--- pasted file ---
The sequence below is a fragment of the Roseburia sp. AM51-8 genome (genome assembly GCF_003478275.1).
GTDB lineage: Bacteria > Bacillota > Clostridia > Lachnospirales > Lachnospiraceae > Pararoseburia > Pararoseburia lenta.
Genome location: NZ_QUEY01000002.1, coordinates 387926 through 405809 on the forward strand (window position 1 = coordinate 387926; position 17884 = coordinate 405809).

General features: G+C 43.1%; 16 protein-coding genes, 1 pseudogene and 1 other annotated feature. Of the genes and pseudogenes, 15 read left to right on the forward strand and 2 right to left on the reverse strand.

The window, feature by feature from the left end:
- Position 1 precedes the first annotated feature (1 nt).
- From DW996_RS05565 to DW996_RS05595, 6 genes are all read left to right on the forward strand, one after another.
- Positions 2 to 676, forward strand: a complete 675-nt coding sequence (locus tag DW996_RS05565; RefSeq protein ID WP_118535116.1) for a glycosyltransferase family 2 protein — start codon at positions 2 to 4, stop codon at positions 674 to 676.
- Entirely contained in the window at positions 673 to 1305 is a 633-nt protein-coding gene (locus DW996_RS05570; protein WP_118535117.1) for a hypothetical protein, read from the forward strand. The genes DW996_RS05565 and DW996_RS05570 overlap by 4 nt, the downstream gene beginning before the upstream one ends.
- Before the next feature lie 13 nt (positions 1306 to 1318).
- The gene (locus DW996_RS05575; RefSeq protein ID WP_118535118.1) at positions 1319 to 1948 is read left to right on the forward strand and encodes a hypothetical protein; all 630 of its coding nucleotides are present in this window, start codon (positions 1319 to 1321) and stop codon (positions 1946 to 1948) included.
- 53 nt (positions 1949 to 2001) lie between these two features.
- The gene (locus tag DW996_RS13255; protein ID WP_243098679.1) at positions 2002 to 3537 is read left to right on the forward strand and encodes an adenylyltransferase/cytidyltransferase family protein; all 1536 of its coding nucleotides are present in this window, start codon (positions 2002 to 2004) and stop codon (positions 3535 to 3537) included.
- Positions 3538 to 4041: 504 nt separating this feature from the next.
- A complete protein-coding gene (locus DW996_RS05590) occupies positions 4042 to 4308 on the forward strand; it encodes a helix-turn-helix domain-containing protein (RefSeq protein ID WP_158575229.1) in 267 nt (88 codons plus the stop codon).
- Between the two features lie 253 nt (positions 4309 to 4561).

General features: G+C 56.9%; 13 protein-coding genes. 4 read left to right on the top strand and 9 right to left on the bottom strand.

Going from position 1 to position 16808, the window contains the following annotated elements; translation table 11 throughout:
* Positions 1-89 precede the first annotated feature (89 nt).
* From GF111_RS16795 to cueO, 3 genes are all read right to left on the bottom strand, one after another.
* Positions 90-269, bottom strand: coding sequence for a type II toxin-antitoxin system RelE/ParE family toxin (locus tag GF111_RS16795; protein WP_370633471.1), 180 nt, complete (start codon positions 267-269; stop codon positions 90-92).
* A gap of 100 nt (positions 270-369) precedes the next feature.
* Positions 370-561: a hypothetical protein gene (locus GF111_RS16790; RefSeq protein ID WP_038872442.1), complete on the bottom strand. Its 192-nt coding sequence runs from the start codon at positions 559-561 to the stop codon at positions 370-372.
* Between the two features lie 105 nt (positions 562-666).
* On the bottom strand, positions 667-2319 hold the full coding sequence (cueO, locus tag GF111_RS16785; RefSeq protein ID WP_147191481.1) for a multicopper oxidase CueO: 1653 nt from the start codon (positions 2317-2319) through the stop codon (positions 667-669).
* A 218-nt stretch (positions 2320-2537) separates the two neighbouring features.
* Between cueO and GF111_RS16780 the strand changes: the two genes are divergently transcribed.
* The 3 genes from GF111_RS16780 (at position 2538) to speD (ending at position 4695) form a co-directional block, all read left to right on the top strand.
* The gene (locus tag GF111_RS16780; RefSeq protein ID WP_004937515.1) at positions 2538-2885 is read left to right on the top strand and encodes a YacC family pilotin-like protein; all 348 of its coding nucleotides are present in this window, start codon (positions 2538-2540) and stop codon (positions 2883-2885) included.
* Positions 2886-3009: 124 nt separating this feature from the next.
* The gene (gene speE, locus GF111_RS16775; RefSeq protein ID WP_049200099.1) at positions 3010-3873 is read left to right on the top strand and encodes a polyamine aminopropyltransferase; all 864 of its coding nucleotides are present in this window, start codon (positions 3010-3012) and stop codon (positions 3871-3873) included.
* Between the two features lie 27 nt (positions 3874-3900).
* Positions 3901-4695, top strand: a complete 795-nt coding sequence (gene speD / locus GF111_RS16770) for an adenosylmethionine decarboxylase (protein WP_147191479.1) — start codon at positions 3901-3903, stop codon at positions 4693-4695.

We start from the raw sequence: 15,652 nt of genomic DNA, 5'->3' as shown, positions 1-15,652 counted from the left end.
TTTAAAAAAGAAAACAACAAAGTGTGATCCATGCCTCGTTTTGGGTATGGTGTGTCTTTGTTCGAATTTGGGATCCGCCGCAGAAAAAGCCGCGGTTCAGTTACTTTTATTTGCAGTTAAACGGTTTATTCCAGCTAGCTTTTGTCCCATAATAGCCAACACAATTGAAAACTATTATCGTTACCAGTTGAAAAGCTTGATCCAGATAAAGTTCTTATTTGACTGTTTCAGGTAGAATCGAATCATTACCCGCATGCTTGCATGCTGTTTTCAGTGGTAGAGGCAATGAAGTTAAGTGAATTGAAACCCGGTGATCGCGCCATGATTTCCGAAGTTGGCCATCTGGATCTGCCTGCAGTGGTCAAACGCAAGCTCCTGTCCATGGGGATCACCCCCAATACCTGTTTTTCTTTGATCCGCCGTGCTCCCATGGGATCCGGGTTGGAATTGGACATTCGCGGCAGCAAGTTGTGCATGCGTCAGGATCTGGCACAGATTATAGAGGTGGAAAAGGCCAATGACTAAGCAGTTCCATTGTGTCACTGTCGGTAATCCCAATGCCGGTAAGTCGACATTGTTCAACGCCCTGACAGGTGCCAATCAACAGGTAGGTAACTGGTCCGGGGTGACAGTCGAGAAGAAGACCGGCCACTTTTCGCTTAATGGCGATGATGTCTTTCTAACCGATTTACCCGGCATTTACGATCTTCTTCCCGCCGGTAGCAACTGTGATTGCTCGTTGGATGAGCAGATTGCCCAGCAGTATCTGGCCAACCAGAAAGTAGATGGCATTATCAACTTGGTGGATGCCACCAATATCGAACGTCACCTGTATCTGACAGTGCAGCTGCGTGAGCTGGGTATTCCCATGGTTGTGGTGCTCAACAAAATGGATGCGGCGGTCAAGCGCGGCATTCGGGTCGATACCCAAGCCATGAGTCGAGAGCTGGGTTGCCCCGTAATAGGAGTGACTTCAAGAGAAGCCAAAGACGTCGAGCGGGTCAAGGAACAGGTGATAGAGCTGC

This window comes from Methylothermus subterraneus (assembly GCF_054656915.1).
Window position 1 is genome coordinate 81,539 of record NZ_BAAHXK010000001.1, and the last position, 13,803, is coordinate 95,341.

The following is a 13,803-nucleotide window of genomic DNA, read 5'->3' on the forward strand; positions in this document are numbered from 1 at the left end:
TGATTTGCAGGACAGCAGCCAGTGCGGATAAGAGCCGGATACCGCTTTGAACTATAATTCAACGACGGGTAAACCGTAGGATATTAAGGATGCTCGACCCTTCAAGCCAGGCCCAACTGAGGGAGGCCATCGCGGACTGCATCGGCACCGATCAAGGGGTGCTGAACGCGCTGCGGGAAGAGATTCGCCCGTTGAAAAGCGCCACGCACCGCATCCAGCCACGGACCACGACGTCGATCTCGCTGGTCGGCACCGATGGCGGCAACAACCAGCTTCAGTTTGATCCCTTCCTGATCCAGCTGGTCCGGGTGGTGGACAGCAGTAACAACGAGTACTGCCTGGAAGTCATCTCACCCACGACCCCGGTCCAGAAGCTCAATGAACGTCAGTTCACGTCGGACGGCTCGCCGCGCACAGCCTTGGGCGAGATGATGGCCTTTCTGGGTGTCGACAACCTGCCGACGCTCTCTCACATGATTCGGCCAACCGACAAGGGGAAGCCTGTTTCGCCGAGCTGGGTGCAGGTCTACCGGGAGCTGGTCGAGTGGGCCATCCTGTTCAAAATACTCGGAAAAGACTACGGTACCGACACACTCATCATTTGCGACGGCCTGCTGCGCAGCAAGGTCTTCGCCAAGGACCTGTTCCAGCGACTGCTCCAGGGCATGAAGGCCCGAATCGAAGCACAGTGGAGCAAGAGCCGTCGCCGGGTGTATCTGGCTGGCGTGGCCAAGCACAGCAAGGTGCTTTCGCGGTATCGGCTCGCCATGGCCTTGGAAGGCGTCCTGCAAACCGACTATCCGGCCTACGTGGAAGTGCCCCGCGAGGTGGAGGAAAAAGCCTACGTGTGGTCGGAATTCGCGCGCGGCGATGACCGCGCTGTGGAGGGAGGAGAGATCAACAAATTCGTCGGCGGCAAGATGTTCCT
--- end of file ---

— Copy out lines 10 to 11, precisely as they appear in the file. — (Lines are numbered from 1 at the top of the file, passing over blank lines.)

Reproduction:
- Before the next feature lie 13 nt (positions 1306 to 1318).
- The gene (locus DW996_RS05575; RefSeq protein ID WP_118535118.1) at positions 1319 to 1948 is read left to right on the forward strand and encodes a hypothetical protein; all 630 of its coding nucleotides are present in this window, start codon (positions 1319 to 1321) and stop codon (positions 1946 to 1948) included.